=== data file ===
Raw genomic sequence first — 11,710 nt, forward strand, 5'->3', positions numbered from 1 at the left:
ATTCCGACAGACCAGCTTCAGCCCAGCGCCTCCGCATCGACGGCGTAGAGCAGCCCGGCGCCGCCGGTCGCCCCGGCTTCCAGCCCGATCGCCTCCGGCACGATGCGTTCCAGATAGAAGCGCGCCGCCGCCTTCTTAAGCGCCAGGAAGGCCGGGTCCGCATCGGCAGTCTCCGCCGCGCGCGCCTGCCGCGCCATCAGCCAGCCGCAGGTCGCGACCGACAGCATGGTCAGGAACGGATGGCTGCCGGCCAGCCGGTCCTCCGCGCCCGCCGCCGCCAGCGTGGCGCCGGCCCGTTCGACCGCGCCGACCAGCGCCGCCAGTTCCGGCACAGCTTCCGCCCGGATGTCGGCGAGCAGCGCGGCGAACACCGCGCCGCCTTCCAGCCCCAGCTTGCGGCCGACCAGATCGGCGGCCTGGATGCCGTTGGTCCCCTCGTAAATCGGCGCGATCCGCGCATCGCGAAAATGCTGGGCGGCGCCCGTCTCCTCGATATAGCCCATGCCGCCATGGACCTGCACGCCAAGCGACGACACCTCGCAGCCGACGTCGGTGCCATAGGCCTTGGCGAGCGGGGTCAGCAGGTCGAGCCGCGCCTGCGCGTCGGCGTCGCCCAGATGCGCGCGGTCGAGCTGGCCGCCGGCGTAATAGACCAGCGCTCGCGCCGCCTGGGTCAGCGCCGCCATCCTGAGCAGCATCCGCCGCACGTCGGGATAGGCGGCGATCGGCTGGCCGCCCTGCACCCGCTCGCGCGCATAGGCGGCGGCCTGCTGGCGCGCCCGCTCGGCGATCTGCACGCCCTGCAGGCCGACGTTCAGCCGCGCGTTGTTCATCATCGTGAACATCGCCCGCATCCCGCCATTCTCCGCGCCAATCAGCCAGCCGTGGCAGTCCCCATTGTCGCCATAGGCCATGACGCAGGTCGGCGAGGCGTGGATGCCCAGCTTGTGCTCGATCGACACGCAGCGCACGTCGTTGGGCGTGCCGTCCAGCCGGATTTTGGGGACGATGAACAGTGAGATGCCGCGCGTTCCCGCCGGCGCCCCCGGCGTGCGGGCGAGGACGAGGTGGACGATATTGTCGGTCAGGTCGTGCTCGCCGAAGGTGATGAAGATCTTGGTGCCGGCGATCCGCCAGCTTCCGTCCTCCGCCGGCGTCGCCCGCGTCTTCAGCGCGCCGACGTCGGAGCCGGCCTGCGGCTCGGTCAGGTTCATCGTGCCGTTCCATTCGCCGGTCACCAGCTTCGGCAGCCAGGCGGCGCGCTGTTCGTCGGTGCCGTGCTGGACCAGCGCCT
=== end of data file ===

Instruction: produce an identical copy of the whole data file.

Raw genomic sequence first — 11,710 nt, forward strand, 5'->3', positions numbered from 1 at the left:
ATTCCGACAGACCAGCTTCAGCCCAGCGCCTCCGCATCGACGGCGTAGAGCAGCCCGGCGCCGCCGGTCGCCCCGGCTTCCAGCCCGATCGCCTCCGGCACGATGCGTTCCAGATAGAAGCGCGCCGCCGCCTTCTTAAGCGCCAGGAAGGCCGGGTCCGCATCGGCAGTCTCCGCCGCGCGCGCCTGCCGCGCCATCAGCCAGCCGCAGGTCGCGACCGACAGCATGGTCAGGAACGGATGGCTGCCGGCCAGCCGGTCCTCCGCGCCCGCCGCCGCCAGCGTGGCGCCGGCCCGTTCGACCGCGCCGACCAGCGCCGCCAGTTCCGGCACAGCTTCCGCCCGGATGTCGGCGAGCAGCGCGGCGAACACCGCGCCGCCTTCCAGCCCCAGCTTGCGGCCGACCAGATCGGCGGCCTGGATGCCGTTGGTCCCCTCGTAAATCGGCGCGATCCGCGCATCGCGAAAATGCTGGGCGGCGCCCGTCTCCTCGATATAGCCCATGCCGCCATGGACCTGCACGCCAAGCGACGACACCTCGCAGCCGACGTCGGTGCCATAGGCCTTGGCGAGCGGGGTCAGCAGGTCGAGCCGCGCCTGCGCGTCGGCGTCGCCCAGATGCGCGCGGTCGAGCTGGCCGCCGGCGTAATAGACCAGCGCTCGCGCCGCCTGGGTCAGCGCCGCCATCCTGAGCAGCATCCGCCGCACGTCGGGATAGGCGGCGATCGGCTGGCCGCCCTGCACCCGCTCGCGCGCATAGGCGGCGGCCTGCTGGCGCGCCCGCTCGGCGATCTGCACGCCCTGCAGGCCGACGTTCAGCCGCGCGTTGTTCATCATCGTGAACATCGCCCGCATCCCGCCATTCTCCGCGCCAATCAGCCAGCCGTGGCAGTCCCCATTGTCGCCATAGGCCATGACGCAGGTCGGCGAGGCGTGGATGCCCAGCTTGTGCTCGATCGACACGCAGCGCACGTCGTTGGGCGTGCCGTCCAGCCGGATTTTGGGGACGATGAACAGTGAGATGCCGCGCGTTCCCGCCGGCGCCCCCGGCGTGCGGGCGAGGACGAGGTGGACGATATTGTCGGTCAGGTCGTGCTCGCCGAAGGTGATGAAGATCTTGGTGCCGGCGATCCGCCAGCTTCCGTCCTCCGCCGGCGTCGCCCGCGTCTTCAGCGCGCCGACGTCGGAGCCGGCCTGCGGCTCGGTCAGGTTCATCGTGCCGTTCCATTCGCCGGTCACCAGCTTCGGCAGCCAGGCGGCGCGCTGTTCGTCGGTGCCGTGCTGGACCAGCGCCT